A group of birds native to Hawaii is on the brink of extinction, and their last hope might be millions of mosquitoes. Once, over 50 species of Hawaiian honeycreepers—small, colorful birds with deep cultural significance—filled the native forests. Today, those forests are growing silent. Only 17 species remain, some of which are expected to go extinct in the wild within the year. The decline is due to avian malaria, spread by mosquitoes accidentally introduced to Hawaii in the 1800s. Lacking immunity, these native birds often die after a single mosquito bite.

Small groups of honeycreepers have survived at elevations above 4,000-5,000 feet, where it is too cold for mosquitoes. However, with climate change causing temperatures to rise, mosquitoes are encroaching on these last refuges. In a final effort to save the birds, a coalition of organizations, including the National Park Service, the state of Hawaii, and non-profits like the Maui Forest Bird Recovery Project, is adopting a strategy from public health.

In areas where mosquitoes spread diseases among humans, non-reproductive mosquitoes are often released to suppress the population. This approach, known as the “Incompatible Insect Technique,” uses naturally occurring bacteria. Just as humans have bacteria living in their bodies, so do insects. One type, Wolbachia, already found in Maui mosquitoes, alters their reproductive cells.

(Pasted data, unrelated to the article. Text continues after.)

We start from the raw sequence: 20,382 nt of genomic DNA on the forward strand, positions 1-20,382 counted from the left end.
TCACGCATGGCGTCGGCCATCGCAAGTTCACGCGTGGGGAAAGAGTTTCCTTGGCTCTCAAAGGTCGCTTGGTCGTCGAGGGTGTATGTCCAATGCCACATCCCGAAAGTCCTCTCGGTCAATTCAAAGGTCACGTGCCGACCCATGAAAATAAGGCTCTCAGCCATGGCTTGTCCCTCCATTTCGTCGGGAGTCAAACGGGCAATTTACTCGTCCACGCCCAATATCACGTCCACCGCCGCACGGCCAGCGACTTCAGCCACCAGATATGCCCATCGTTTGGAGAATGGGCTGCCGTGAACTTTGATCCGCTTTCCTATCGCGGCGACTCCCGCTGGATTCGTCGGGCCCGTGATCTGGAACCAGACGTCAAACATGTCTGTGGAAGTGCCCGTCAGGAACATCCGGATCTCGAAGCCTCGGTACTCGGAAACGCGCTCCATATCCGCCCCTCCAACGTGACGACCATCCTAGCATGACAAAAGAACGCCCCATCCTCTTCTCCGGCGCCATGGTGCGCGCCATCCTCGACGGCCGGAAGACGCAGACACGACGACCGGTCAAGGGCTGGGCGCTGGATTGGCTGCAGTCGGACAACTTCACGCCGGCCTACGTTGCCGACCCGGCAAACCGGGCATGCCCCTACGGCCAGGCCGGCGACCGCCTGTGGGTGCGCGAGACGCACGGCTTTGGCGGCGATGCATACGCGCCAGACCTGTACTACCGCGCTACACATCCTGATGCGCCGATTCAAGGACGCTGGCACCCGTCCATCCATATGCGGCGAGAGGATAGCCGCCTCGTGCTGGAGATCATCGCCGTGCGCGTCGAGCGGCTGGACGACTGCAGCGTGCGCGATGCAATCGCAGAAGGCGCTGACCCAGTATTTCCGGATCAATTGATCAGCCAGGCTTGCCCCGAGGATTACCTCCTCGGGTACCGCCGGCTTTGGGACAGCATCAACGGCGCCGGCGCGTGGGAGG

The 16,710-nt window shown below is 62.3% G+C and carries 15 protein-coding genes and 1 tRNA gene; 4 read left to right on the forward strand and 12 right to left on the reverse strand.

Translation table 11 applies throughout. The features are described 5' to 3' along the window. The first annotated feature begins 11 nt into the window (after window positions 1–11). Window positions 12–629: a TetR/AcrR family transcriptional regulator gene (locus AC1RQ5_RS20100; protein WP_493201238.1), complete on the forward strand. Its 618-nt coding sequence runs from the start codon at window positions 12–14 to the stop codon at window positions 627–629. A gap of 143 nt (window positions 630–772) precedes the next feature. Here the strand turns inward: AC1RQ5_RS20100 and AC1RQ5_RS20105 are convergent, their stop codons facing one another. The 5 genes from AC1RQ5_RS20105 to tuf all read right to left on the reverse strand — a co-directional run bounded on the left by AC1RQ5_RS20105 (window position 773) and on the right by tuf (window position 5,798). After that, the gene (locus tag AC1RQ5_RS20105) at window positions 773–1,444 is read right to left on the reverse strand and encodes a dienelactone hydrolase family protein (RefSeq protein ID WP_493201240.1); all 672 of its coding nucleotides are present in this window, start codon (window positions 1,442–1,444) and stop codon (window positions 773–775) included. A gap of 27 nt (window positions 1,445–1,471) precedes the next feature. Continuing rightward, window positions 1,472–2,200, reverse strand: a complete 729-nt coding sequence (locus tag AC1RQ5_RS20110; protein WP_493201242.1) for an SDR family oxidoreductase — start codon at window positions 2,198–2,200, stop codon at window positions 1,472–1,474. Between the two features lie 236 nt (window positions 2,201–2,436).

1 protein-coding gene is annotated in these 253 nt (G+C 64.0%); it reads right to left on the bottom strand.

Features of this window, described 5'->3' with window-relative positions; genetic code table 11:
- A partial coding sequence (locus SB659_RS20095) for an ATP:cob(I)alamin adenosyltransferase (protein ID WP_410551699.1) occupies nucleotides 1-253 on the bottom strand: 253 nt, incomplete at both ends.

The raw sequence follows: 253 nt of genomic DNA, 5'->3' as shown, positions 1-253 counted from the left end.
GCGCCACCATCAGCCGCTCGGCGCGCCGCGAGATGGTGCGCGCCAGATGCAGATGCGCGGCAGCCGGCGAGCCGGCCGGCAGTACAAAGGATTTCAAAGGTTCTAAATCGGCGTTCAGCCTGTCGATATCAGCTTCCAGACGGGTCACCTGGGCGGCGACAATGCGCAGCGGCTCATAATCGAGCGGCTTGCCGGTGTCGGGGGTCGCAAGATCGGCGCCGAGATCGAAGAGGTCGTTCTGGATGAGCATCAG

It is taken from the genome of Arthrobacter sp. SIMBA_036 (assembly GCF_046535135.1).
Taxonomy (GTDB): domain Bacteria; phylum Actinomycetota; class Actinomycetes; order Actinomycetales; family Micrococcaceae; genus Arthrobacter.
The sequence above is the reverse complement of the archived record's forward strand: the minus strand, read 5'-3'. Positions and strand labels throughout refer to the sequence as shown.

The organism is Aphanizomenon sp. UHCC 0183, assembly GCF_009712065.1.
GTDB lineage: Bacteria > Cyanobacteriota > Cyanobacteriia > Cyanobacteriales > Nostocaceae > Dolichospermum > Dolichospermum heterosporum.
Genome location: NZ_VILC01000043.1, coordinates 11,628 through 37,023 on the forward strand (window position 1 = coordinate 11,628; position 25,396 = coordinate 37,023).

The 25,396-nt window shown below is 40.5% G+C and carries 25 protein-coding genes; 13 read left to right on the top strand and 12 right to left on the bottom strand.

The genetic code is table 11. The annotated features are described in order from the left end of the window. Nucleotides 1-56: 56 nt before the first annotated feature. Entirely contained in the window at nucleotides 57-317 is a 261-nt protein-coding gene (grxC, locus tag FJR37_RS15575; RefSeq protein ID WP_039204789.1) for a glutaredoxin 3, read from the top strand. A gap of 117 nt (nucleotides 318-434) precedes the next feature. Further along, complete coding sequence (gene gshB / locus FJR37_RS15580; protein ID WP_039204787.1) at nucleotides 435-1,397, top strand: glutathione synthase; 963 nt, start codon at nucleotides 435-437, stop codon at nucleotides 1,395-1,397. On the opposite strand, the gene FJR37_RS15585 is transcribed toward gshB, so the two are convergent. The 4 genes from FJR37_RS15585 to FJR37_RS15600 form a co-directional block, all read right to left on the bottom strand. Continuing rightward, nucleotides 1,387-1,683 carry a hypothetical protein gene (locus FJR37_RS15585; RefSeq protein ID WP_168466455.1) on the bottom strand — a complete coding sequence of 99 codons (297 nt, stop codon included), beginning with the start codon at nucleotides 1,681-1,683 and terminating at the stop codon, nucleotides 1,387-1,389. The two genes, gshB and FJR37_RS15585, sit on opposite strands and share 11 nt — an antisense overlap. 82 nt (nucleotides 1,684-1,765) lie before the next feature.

When two mosquitoes with the same Wolbachia strain mate, they reproduce successfully. However, if a male and female have different strains, their eggs do not hatch. So far, 10 million male mosquitoes with a different Wolbachia strain have been released by helicopter into Maui’s high-elevation forests. Since female mosquitoes mate only once, mating with a modified male ensures they produce no offspring, thus reducing the population. Because mosquitoes live only a few weeks, continuous helicopter releases are necessary to control the population, often in difficult-to-reach areas.

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